August 7, 2022
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Gambling perch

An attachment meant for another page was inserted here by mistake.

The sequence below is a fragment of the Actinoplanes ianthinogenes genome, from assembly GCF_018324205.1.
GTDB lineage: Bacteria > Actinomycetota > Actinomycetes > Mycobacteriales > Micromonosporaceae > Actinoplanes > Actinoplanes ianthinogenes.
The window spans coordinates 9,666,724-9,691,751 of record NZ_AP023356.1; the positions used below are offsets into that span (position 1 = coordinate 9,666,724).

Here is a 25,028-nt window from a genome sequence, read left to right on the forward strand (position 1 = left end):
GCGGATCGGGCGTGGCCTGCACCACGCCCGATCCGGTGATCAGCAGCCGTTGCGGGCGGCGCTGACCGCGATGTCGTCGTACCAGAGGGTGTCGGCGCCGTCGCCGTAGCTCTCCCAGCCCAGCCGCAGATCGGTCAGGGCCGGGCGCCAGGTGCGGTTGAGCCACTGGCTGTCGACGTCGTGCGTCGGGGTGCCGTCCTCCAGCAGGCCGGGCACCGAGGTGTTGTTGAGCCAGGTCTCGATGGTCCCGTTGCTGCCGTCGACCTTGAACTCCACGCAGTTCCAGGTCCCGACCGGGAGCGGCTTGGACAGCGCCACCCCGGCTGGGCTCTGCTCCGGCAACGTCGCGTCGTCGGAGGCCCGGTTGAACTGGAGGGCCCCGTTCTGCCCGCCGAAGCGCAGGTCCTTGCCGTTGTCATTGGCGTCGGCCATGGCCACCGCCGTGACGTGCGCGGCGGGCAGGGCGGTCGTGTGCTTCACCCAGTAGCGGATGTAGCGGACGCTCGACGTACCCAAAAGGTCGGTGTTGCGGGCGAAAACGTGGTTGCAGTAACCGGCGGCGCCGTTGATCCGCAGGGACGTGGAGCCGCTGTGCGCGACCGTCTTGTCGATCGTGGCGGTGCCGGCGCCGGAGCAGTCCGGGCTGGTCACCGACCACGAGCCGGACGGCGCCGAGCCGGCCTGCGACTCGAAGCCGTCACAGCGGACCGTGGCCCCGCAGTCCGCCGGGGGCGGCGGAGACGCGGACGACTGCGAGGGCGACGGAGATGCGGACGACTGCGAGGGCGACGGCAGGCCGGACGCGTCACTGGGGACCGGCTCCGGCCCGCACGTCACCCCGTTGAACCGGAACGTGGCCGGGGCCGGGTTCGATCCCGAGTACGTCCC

Chinese foreign policy towards Central Asia China has endeavored to build and strengthen its relations with the five Central Asian states of Kazakhstan, Kyrgyzstan, Tajikistan, Turkmenistan, and Uzbekistan. While originally the main focus of its political and diplomatic activities was to settle the Soviet legacy of disputed borders, its ties with Central Asia later started to reflect a growing desire to protect broader economic and security interests in the region. Today, a substantial network of roads, railways, air flights, communication, and oil and gas pipelines connects China to Central Asia. Just few years ago, carrying out almost $46 billion of trade with the region’s five states, China was the most prominent economic actor and main source of foreign investment in the region but today Beijing has increased its trade prospects to 124 billion USD. Since China forged diplomatic relations with the five Central Asian states in 1992, its overall trade with the region has increased 100-fold. Huge financing and foreign direct investment in energy, natural resource extraction, and commodities, such as the Central Asia gas pipeline from Turkmenistan to China, the Atyrau-Alashankou oil pipeline from Kazakhstan to China, significant investments in energy transport and communication in Uzbekistan, the construction of new roads and tunnels in Tajikistan, and the expansion of road connections between Kyrgyzstan and China have generated many headlines.
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